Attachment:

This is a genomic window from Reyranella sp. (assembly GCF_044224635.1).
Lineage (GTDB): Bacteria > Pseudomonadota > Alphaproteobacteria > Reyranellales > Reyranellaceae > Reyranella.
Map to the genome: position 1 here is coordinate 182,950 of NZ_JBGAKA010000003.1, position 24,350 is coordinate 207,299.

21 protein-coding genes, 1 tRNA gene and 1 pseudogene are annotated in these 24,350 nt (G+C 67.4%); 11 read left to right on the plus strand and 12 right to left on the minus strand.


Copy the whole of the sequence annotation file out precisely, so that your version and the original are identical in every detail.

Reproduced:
This is a genomic window from Reyranella sp. (assembly GCF_044224635.1).
Lineage (GTDB): Bacteria > Pseudomonadota > Alphaproteobacteria > Reyranellales > Reyranellaceae > Reyranella.
Map to the genome: position 1 here is coordinate 182,950 of NZ_JBGAKA010000003.1, position 24,350 is coordinate 207,299.

21 protein-coding genes, 1 tRNA gene and 1 pseudogene are annotated in these 24,350 nt (G+C 67.4%); 11 read left to right on the plus strand and 12 right to left on the minus strand.